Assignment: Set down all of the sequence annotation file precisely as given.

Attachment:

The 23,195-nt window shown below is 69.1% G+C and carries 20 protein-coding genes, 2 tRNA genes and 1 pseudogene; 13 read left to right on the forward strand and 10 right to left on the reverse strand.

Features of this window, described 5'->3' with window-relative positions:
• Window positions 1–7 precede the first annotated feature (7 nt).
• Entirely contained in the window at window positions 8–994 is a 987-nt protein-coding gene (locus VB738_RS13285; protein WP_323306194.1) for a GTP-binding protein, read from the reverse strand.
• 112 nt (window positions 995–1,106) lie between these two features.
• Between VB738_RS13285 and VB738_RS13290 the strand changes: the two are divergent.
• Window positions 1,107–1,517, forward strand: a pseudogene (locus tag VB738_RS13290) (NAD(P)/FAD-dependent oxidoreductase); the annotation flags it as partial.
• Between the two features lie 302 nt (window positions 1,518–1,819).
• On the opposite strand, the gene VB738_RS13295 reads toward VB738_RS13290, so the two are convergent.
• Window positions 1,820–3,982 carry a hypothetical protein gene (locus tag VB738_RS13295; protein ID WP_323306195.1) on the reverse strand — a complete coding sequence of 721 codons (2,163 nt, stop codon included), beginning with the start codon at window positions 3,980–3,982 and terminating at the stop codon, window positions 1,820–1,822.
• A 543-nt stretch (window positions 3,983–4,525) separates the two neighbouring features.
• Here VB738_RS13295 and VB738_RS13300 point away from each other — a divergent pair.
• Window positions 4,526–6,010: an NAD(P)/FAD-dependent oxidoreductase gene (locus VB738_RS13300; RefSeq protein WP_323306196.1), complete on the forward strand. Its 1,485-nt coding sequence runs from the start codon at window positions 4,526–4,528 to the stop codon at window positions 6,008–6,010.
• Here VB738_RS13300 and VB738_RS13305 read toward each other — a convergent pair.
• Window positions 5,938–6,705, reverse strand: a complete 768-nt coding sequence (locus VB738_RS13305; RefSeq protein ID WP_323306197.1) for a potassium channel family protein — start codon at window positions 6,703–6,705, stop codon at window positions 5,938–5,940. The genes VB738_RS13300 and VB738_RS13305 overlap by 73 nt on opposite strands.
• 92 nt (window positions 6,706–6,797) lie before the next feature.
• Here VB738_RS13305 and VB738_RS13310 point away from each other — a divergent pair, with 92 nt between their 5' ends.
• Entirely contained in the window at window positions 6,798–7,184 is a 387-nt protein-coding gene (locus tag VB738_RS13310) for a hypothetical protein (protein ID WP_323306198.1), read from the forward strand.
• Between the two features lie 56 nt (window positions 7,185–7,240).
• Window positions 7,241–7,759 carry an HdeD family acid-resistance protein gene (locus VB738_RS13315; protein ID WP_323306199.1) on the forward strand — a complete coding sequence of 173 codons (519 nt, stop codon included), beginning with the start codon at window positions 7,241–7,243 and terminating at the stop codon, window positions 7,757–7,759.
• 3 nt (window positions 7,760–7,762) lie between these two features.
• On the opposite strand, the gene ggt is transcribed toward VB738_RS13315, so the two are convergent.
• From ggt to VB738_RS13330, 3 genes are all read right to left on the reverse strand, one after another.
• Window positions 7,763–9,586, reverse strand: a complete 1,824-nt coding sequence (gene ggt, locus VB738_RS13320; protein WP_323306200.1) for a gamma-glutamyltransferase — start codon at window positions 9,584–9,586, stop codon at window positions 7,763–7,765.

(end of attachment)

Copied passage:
The 23,195-nt window shown below is 69.1% G+C and carries 20 protein-coding genes, 2 tRNA genes and 1 pseudogene; 13 read left to right on the forward strand and 10 right to left on the reverse strand.

Features of this window, described 5'->3' with window-relative positions:
• Window positions 1–7 precede the first annotated feature (7 nt).
• Entirely contained in the window at window positions 8–994 is a 987-nt protein-coding gene (locus VB738_RS13285; protein WP_323306194.1) for a GTP-binding protein, read from the reverse strand.
• 112 nt (window positions 995–1,106) lie between these two features.
• Between VB738_RS13285 and VB738_RS13290 the strand changes: the two are divergent.
• Window positions 1,107–1,517, forward strand: a pseudogene (locus tag VB738_RS13290) (NAD(P)/FAD-dependent oxidoreductase); the annotation flags it as partial.
• Between the two features lie 302 nt (window positions 1,518–1,819).
• On the opposite strand, the gene VB738_RS13295 reads toward VB738_RS13290, so the two are convergent.
• Window positions 1,820–3,982 carry a hypothetical protein gene (locus tag VB738_RS13295; protein ID WP_323306195.1) on the reverse strand — a complete coding sequence of 721 codons (2,163 nt, stop codon included), beginning with the start codon at window positions 3,980–3,982 and terminating at the stop codon, window positions 1,820–1,822.
• A 543-nt stretch (window positions 3,983–4,525) separates the two neighbouring features.
• Here VB738_RS13295 and VB738_RS13300 point away from each other — a divergent pair.
• Window positions 4,526–6,010: an NAD(P)/FAD-dependent oxidoreductase gene (locus VB738_RS13300; RefSeq protein WP_323306196.1), complete on the forward strand. Its 1,485-nt coding sequence runs from the start codon at window positions 4,526–4,528 to the stop codon at window positions 6,008–6,010.
• Here VB738_RS13300 and VB738_RS13305 read toward each other — a convergent pair.
• Window positions 5,938–6,705, reverse strand: a complete 768-nt coding sequence (locus VB738_RS13305; RefSeq protein ID WP_323306197.1) for a potassium channel family protein — start codon at window positions 6,703–6,705, stop codon at window positions 5,938–5,940. The genes VB738_RS13300 and VB738_RS13305 overlap by 73 nt on opposite strands.
• 92 nt (window positions 6,706–6,797) lie before the next feature.
• Here VB738_RS13305 and VB738_RS13310 point away from each other — a divergent pair, with 92 nt between their 5' ends.
• Entirely contained in the window at window positions 6,798–7,184 is a 387-nt protein-coding gene (locus tag VB738_RS13310) for a hypothetical protein (protein ID WP_323306198.1), read from the forward strand.
• Between the two features lie 56 nt (window positions 7,185–7,240).
• Window positions 7,241–7,759 carry an HdeD family acid-resistance protein gene (locus VB738_RS13315; protein ID WP_323306199.1) on the forward strand — a complete coding sequence of 173 codons (519 nt, stop codon included), beginning with the start codon at window positions 7,241–7,243 and terminating at the stop codon, window positions 7,757–7,759.
• 3 nt (window positions 7,760–7,762) lie between these two features.
• On the opposite strand, the gene ggt is transcribed toward VB738_RS13315, so the two are convergent.
• From ggt to VB738_RS13330, 3 genes are all read right to left on the reverse strand, one after another.
• Window positions 7,763–9,586, reverse strand: a complete 1,824-nt coding sequence (gene ggt, locus VB738_RS13320; protein WP_323306200.1) for a gamma-glutamyltransferase — start codon at window positions 9,584–9,586, stop codon at window positions 7,763–7,765.